James Harper

I entered high school in the mid-1970s when photography and 35mm cameras were taking off. Ansel Adams and his work were everywhere. I took note of; Paul Caponigro’s Running White Deer, Jerry Uelsmann’s composites were so innovative for the time, Edward Weston’s still-lifes, Helmut Newton’s high-society erotica images, and then came Pete Turner’s vivid color to only contrast with Joel Meyerowitz soft color images of his Cape Light series, and others. It wasn’t until the summer after I graduated from high school in 1976, that I bought my first SLR camera.

In elementary school, I was that kid on the fringe of the playground, the one who stood there watching the others play. I observed. I am dyslexic which inherently separated me from my classmates. Many dyslexics compensates by being visual. Compound this with a mild dose of Asperger’s and some ADHD. For me, being on the spectrum revealed itself by being socially awkward. I love being in groups, and working on projects or activities, but if there wasn’t any activities, I tended to blend into the background and observe. However, I often have great one-on-one conversations. What this mixture provided was the ability to notice and be hyper-aware of many things at once, an attention to detail. I believe these elements were the reasons why I was drawn to the camera.

I left my first college to pursue photography because the college denied me a major in their School of Arts because I could not pass my foreign language requirement. I spent my twenties pursuing photography. I apprenticed to wedding & portrait photographers, commercial photographers, and even freelanced a bit. Wishing to be in a photographic mecca, NYC, Chicago, or LA, I rode my motorcycle to LA with no other plan then to learn color photography. Within the first 24 hours in LA, I, by luck and pure guts, landed a job working in a graphics lab building Cibachrome photo-composites for the movie and music industry.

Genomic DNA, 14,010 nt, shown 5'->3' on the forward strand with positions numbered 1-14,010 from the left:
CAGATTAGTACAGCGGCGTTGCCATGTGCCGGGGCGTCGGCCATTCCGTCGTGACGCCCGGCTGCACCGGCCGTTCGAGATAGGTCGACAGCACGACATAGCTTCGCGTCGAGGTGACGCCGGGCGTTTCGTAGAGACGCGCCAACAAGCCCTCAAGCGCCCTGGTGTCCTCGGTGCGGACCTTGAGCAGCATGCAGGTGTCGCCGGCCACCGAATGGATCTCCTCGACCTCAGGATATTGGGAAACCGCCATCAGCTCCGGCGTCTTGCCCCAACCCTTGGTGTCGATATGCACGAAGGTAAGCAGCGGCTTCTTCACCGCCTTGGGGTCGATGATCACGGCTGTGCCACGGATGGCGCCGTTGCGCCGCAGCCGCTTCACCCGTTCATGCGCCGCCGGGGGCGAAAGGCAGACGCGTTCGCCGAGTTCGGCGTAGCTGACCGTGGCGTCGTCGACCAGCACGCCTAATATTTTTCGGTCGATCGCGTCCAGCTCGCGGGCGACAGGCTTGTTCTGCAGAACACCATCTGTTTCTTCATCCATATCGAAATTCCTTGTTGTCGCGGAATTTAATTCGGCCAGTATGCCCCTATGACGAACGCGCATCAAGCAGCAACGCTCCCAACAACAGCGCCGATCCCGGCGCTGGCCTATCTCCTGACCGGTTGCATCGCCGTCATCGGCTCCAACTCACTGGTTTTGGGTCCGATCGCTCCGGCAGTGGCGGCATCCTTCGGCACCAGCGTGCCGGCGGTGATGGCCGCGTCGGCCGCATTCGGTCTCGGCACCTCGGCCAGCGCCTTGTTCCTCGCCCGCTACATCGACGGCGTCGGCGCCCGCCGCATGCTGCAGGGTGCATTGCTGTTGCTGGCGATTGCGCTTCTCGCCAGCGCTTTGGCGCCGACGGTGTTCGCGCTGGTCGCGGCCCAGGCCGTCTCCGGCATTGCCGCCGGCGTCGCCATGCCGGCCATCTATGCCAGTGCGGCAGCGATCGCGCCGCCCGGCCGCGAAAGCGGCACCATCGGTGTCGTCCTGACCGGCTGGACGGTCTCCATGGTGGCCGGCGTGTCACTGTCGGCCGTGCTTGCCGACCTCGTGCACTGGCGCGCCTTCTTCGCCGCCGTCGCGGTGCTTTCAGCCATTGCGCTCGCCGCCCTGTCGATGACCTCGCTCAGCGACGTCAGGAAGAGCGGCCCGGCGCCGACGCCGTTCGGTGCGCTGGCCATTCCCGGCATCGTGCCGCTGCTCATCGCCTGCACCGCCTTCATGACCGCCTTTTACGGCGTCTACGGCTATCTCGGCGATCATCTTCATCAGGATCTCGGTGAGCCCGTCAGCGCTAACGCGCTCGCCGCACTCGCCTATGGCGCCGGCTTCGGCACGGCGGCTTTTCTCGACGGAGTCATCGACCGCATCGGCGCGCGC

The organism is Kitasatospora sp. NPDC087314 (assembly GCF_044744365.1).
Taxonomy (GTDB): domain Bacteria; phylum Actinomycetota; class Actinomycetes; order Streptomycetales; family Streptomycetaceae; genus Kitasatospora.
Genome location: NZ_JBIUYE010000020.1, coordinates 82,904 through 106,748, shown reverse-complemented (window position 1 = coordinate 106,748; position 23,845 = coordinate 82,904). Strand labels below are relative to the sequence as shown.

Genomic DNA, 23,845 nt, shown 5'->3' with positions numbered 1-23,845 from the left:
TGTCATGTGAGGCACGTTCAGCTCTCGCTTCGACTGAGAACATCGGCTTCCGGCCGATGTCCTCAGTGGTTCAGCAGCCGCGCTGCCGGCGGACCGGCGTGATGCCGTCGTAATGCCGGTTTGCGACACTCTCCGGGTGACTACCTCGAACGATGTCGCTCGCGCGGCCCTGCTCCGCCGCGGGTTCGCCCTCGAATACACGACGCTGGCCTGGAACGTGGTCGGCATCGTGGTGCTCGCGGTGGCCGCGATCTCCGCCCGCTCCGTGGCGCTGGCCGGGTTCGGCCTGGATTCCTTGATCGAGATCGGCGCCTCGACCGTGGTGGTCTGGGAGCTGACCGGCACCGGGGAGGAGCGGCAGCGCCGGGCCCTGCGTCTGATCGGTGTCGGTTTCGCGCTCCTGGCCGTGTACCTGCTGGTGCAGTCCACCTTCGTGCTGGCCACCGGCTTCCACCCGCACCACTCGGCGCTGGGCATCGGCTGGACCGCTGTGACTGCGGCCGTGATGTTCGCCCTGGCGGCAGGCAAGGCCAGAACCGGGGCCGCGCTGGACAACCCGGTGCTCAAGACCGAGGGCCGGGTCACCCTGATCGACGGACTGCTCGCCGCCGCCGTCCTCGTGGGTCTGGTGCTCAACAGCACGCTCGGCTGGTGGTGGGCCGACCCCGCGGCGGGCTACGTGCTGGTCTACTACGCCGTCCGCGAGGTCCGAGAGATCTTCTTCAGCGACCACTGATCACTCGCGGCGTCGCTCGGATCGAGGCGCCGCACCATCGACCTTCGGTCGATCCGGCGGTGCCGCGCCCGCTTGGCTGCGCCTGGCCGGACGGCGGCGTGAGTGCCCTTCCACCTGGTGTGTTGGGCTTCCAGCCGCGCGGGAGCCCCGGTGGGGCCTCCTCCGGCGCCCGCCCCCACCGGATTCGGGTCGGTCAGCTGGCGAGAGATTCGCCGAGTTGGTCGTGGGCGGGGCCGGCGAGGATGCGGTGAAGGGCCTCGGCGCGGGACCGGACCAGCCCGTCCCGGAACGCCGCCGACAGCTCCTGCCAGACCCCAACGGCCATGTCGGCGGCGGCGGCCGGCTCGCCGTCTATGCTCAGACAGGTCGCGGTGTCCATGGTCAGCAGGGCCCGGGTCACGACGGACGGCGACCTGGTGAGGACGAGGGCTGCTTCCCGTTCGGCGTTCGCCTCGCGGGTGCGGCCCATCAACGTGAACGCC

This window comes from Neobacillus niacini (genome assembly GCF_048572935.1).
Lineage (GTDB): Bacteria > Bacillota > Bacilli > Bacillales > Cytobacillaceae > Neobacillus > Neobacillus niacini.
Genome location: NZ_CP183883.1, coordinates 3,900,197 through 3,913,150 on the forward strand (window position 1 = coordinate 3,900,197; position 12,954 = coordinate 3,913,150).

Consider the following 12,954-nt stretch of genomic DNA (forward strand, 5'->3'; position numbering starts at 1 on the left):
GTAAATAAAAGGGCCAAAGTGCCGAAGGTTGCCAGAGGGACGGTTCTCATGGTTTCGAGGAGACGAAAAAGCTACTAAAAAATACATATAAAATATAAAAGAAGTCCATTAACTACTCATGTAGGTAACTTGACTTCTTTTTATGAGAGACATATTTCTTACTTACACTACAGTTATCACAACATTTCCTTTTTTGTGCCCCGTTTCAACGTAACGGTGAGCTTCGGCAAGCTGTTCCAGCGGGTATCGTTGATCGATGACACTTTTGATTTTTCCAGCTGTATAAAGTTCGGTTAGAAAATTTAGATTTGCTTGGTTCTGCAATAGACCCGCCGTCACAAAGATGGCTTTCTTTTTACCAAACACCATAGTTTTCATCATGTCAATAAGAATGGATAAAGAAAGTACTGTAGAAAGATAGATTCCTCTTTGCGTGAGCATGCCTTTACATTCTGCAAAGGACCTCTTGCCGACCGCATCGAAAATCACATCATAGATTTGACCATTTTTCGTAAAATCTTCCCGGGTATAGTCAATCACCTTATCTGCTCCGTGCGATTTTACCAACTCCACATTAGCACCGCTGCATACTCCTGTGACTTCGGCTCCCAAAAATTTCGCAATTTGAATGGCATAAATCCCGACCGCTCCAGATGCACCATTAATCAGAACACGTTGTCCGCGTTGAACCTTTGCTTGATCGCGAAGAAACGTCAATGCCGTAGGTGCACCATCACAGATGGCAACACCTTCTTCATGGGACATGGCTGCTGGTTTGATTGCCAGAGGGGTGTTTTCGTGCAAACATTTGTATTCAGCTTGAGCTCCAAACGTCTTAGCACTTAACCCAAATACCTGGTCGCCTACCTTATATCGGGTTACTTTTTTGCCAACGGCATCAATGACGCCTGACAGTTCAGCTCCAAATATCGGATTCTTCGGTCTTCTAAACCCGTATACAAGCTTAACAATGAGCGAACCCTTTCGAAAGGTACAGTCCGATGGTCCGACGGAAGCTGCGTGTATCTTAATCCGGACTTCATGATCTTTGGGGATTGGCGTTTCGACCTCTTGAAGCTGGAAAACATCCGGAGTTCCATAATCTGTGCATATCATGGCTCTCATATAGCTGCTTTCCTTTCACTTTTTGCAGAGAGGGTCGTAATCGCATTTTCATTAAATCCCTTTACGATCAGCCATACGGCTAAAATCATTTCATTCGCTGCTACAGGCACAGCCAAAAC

David Travis was my manager and mentor. He taught me to go beyond what’s in the chrome, the captured image, and pull the best image that lies within. This would be where Adams would say “The negative is the score, and the print is the performance.” Dave also printed for many well know art photographers. I got to print the images of and meet, Helmut Newton, Lucien Clergue, Herb Ritz, Paul Caponigro, Eliot Porter, and other known photographers. I even helped print images from NASA’s space mission’s 4×5 roll film (Swann Galleries 02/14/2017). It was a dream job and it trained my vision.

In 1988, after working at the graphics lab for four years, computers and Photoshop began taking over the work I did. I wondered how much longer I would have this job. I loved the complexity of photo-composites so doing straight prints did not interest me. Besides, I preferred to be behind the camera capturing the images. The LA life style was not fitting to my true nature as a person, and a desire to achieve a college degree caused me to leave LA. I felt very satisfied with what I had accomplished and basically said, “I can go back to photography in retirement” and after the digital transformation. Covid has hastened my retirement and I find myself with the opportunity I’ve been waiting for.

Artist’s Statement

My photography has been evolving for over 45 years. At age 10, peeling the back off my first Polaroid Swinger print grabbed hold of my spirit. I’ve been pursuing the photographic image ever since. During the 1980s I worked in Hollywood building photo-composites for the movie and music industry. There I met and got to print the images of several notable art photographers.

I often create series of images, usually consisting of 6 to 12 photographs. The series are the results of exploring where I find myself. I quiet my mind. It is just me and my camera. My eye is looking for a balance of light and shapes to emphasis the mood of the surroundings. The styles of the photographs are generated when I edit the image. When I am photographing, I am so “in-the-moment”, that it is often after the fact that I discover what I have truly captured. The next step is to develop the style for the image(s) as my mind’s eye saw it.